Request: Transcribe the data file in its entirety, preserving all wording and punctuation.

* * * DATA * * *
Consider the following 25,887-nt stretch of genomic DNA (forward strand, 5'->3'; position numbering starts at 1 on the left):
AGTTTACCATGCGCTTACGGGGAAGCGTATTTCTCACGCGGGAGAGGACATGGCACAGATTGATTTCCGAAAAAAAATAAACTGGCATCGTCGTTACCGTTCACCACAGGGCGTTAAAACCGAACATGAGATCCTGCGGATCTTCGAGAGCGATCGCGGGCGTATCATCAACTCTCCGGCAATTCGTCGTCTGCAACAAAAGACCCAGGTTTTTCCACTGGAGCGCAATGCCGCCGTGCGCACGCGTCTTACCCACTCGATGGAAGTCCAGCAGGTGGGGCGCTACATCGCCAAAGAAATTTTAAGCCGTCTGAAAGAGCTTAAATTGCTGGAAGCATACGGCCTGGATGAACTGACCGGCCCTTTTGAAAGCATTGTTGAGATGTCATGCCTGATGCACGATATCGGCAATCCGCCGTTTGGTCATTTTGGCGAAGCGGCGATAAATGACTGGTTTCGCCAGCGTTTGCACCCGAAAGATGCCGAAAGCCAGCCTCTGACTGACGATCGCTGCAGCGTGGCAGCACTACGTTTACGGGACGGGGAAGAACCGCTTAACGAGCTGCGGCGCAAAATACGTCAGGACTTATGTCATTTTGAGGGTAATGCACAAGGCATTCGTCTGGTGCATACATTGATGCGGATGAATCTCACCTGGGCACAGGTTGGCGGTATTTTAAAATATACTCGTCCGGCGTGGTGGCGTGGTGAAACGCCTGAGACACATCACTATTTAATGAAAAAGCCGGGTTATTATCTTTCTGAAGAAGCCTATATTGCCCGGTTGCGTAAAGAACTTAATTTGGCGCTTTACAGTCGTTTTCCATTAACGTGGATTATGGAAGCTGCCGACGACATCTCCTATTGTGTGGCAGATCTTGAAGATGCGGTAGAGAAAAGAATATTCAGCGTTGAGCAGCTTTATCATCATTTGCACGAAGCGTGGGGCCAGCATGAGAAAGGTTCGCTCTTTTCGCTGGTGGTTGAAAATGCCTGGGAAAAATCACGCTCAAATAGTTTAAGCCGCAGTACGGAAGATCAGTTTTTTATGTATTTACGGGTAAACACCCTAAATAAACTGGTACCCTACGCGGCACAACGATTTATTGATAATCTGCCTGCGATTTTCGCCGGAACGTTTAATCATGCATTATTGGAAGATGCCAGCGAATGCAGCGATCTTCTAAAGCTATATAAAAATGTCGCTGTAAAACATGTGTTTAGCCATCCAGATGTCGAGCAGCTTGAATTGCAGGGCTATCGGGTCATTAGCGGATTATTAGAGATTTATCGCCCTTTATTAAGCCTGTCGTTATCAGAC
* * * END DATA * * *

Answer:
Consider the following 25,887-nt stretch of genomic DNA (forward strand, 5'->3'; position numbering starts at 1 on the left):
AGTTTACCATGCGCTTACGGGGAAGCGTATTTCTCACGCGGGAGAGGACATGGCACAGATTGATTTCCGAAAAAAAATAAACTGGCATCGTCGTTACCGTTCACCACAGGGCGTTAAAACCGAACATGAGATCCTGCGGATCTTCGAGAGCGATCGCGGGCGTATCATCAACTCTCCGGCAATTCGTCGTCTGCAACAAAAGACCCAGGTTTTTCCACTGGAGCGCAATGCCGCCGTGCGCACGCGTCTTACCCACTCGATGGAAGTCCAGCAGGTGGGGCGCTACATCGCCAAAGAAATTTTAAGCCGTCTGAAAGAGCTTAAATTGCTGGAAGCATACGGCCTGGATGAACTGACCGGCCCTTTTGAAAGCATTGTTGAGATGTCATGCCTGATGCACGATATCGGCAATCCGCCGTTTGGTCATTTTGGCGAAGCGGCGATAAATGACTGGTTTCGCCAGCGTTTGCACCCGAAAGATGCCGAAAGCCAGCCTCTGACTGACGATCGCTGCAGCGTGGCAGCACTACGTTTACGGGACGGGGAAGAACCGCTTAACGAGCTGCGGCGCAAAATACGTCAGGACTTATGTCATTTTGAGGGTAATGCACAAGGCATTCGTCTGGTGCATACATTGATGCGGATGAATCTCACCTGGGCACAGGTTGGCGGTATTTTAAAATATACTCGTCCGGCGTGGTGGCGTGGTGAAACGCCTGAGACACATCACTATTTAATGAAAAAGCCGGGTTATTATCTTTCTGAAGAAGCCTATATTGCCCGGTTGCGTAAAGAACTTAATTTGGCGCTTTACAGTCGTTTTCCATTAACGTGGATTATGGAAGCTGCCGACGACATCTCCTATTGTGTGGCAGATCTTGAAGATGCGGTAGAGAAAAGAATATTCAGCGTTGAGCAGCTTTATCATCATTTGCACGAAGCGTGGGGCCAGCATGAGAAAGGTTCGCTCTTTTCGCTGGTGGTTGAAAATGCCTGGGAAAAATCACGCTCAAATAGTTTAAGCCGCAGTACGGAAGATCAGTTTTTTATGTATTTACGGGTAAACACCCTAAATAAACTGGTACCCTACGCGGCACAACGATTTATTGATAATCTGCCTGCGATTTTCGCCGGAACGTTTAATCATGCATTATTGGAAGATGCCAGCGAATGCAGCGATCTTCTAAAGCTATATAAAAATGTCGCTGTAAAACATGTGTTTAGCCATCCAGATGTCGAGCAGCTTGAATTGCAGGGCTATCGGGTCATTAGCGGATTATTAGAGATTTATCGCCCTTTATTAAGCCTGTCGTTATCAGAC